And Where will I go when this life is over?

LOL found in all societies but not terrible if faced.

Good-bye to God by Steve Benson

I think the good LDS do is far outwieghs the mistakes made by individual members
and their contribution to world culture should not be underestimated

The come and join us syndrome is common to all new churches
and is saddens me to see atheists who have progressed to another philosophical position
still carrying that baggage with them

Liberty and Democracy embaces the rights of individuals to their own private views on religion
freedom means freedom to be different - or even to be a "cult" member.
|MG| Free Download - SpywareBlaster 3.2: "SpywareBlaster doesn't scan and clean for spyware - it prevents it from ever being installed. "

Along Those Lines: "Five Things to Learn about Your Library"
by George G. Morgan

Your library is a different place than it was when you were growing
up. The "Information Age" was accelerated by the introduction of the
Internet to the public and its explosive growth more than a decade
ago. Libraries rose to the challenge and now are technology sites,
providing access to the Internet for millions of people. Libraries
also offer access to databases, electronic media, and "traditional"
resources such as printed books, periodicals, serials, and
microfilmed materials.

As libraries have grown and have expanded their scope of access, not
all of us have grown with them. If you think you know the difference
between a card in the old card catalog drawer and its electronic
replacement in the online catalog, that's terrific. But if you're not
a regular library customer--what used to be referred to as a patron--
you may not know how to use the library very well at all.

In "Along Those Lines..." this week, let's explore five things that
you should learn about your library in order to take advantage of all
it has to offer.

The online library catalog, in most areas of the U.S. and in many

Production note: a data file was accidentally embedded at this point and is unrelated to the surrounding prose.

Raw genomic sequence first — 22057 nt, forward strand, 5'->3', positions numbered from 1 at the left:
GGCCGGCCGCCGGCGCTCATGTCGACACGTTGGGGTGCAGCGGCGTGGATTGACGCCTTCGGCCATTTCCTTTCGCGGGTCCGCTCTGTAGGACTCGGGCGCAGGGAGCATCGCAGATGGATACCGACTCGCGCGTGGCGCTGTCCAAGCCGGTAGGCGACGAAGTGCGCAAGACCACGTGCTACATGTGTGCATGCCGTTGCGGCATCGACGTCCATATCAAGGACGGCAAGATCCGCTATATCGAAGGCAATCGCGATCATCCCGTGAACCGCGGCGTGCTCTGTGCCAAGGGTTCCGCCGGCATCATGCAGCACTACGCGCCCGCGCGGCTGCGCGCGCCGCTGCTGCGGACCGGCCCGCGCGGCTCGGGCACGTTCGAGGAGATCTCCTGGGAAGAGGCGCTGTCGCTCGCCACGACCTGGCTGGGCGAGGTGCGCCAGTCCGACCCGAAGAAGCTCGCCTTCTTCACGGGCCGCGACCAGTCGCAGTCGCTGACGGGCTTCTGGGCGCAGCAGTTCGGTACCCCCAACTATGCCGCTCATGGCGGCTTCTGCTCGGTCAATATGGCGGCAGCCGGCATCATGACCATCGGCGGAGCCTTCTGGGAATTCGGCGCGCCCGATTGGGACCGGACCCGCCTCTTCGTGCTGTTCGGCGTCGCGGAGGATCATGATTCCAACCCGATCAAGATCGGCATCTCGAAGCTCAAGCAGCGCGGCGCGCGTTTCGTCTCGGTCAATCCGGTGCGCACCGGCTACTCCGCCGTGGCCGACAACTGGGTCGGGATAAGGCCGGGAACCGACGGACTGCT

other places around the world, has replaced the old wooden cabinet of
drawers containing typed cards. It is an essential access point into
the collections of any library or archive, and it operates much like
an Internet search engine. An electronic catalog provides much more
flexibility in quickly locating materials in the library's
collection. First of all, you can search the catalog in multiple

AUTHOR. Enter the author's name and search for all materials produced
by this author. Some catalogs allow you to enter a partial name or to
use "wild card" characters to replace letters you're not sure of.

TITLE. Enter the title of the work that you want to locate.

KEYWORD. This option is great if you're not sure of the exact title
or if you want to find all the materials with one or more words
included in the title. Enter one or more words that might appear in
the title, such as:
carolina marriage
Entering these two words produces a search results list that includes
all books for North and South Carolina with the word marriage in the
title, such as "Marriage Records," "Marriage Bonds," and "Marriage
and Death Records."

SUBJECT. Every item in the electronic catalog is assigned to one or
more subject areas. Samples might include "genealogy," "American
history," "religion," "Germany," "botany," and many others. If you